External Content

The following content is sourced from external partners. We cannot guarantee that it is suitable for the visually or hearing impaired.

People sit during a protest against a new law that would undermine Central European University, a liberal graduate school of social sciences founded by U.S. financier George Soros in Budapest, Hungary, April 12, 2017. REUTERS/Bernadett Szabo


BUDAPEST (Reuters) - Hungary has extended a deadline for a U.S.-accredited Budapest university founded by George Soros, philanthropist financier and prominent critic of Prime Minister Viktor Orban's government, to comply with a new education law or face closure.

As Hungary prepares for parliamentary elections in early 2018, the nationalist, right-wing Orban, who leads the ruling Fidesz party, has launched a "national consultation campaign" on Soros and what he has dubbed the "Soros plan".

The higher education bill applies to all international universities, not just the Soros-founded Central European University, but critics say it was clearly targeted at the Hungarian liberal, whom Orban accuses of planning to bring millions of migrants into Europe.

Parliament approved to amend the higher education law, which sparked big protests when it was passed in April, to extend the deadline for foreign universities to meet conditions for operating in Hungary until end-2018 from end-2017.

Justice Minister Laszlo Trocsanyi said in the bill that the legislation wanted to create a level playing field for all institutions of higher education.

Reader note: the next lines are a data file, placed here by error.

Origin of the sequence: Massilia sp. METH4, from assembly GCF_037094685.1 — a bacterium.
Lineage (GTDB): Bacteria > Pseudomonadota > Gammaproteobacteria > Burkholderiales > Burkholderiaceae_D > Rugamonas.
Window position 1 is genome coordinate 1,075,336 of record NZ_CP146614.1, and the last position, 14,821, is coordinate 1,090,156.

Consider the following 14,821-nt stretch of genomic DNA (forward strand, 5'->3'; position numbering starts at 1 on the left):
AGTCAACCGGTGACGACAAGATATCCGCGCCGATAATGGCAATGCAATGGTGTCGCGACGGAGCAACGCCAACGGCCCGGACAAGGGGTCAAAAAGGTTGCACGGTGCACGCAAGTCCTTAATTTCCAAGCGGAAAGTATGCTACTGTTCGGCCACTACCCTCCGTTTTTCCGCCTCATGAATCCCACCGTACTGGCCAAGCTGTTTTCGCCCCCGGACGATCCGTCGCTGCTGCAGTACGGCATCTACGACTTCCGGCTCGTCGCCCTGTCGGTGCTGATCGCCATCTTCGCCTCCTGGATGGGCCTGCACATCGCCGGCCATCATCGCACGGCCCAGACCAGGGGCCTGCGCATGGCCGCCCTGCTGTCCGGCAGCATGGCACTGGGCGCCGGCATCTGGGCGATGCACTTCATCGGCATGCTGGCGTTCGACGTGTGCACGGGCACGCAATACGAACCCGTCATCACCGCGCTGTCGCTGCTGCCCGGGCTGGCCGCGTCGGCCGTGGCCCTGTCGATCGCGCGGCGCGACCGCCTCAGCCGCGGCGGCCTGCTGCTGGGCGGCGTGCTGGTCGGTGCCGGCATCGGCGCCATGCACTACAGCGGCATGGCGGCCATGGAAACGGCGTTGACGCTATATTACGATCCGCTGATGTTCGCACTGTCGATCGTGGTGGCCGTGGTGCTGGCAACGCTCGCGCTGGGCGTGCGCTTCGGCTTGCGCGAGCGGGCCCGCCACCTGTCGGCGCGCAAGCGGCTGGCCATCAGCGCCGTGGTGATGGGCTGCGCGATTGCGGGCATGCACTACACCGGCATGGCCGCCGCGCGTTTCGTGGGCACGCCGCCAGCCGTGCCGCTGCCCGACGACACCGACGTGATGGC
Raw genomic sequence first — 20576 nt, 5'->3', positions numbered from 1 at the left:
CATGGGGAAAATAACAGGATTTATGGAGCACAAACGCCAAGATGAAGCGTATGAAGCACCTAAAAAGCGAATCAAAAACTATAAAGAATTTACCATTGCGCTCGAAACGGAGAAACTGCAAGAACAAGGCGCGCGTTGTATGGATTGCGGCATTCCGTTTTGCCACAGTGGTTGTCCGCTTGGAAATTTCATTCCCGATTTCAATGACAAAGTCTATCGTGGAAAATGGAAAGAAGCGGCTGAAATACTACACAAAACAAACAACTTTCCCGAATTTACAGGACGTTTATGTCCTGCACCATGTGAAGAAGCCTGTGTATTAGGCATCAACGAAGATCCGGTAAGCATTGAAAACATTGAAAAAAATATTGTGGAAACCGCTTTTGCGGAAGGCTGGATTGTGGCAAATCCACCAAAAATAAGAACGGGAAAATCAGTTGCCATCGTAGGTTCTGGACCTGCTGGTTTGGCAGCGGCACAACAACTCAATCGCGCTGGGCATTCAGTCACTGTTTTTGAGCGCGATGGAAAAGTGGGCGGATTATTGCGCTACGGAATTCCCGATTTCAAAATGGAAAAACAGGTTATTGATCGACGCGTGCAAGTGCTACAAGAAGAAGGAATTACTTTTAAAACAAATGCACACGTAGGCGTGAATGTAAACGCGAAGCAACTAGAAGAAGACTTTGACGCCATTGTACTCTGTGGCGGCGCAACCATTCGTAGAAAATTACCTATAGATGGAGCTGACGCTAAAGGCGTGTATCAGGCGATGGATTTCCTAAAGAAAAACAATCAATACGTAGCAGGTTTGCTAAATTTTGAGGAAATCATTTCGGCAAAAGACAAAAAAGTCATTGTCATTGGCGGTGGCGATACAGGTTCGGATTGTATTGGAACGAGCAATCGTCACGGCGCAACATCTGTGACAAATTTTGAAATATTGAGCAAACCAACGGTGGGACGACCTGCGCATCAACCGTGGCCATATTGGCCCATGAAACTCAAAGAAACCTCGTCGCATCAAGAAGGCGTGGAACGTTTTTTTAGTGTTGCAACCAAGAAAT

Critics say Orban's efforts against Soros and foreign-accredited universities are part of an election campaign strategy to whip up support among Hungarians who also hold anti-immigration views and fear perceived foreign interference.

Soros, 87, lives in the United States but funds a number of initiatives in his home country, including civil rights and refugee rights NGOs. He has heavily criticised Orban's government.

"I admire the courageous way Hungarians have resisted the deception and corruption of the mafia state Orban has established," Soros said in June.

Opponents to the higher education bill said it was an attack on academic freedom, provoking big protests in Budapest in the spring and causing Orban's approval ratings to drop.

Although polls show Fidesz' approval rating to be only around 30 percent at present, it is still predicted to win over the deeply divided opposition.

CEU said in a statement on Tuesday that "it has taken all steps to fulfil the conditions of the amended Hungarian higher education law."

It also said the extension of the deadline for compliance is an "unnecessary delay" that subjects the university to a further year of legal uncertainty.

(Reporting by Krisztina Than; Editing by Raissa Kasolowsky)

Neuer Inhalt

Horizontal Line

swissinfo EN

Teaser Join us on Facebook!

Join us on Facebook!

subscription form

Form for signing up for free newsletter.

Sign up for our free newsletters and get the top stories delivered to your inbox.

Click here to see more newsletters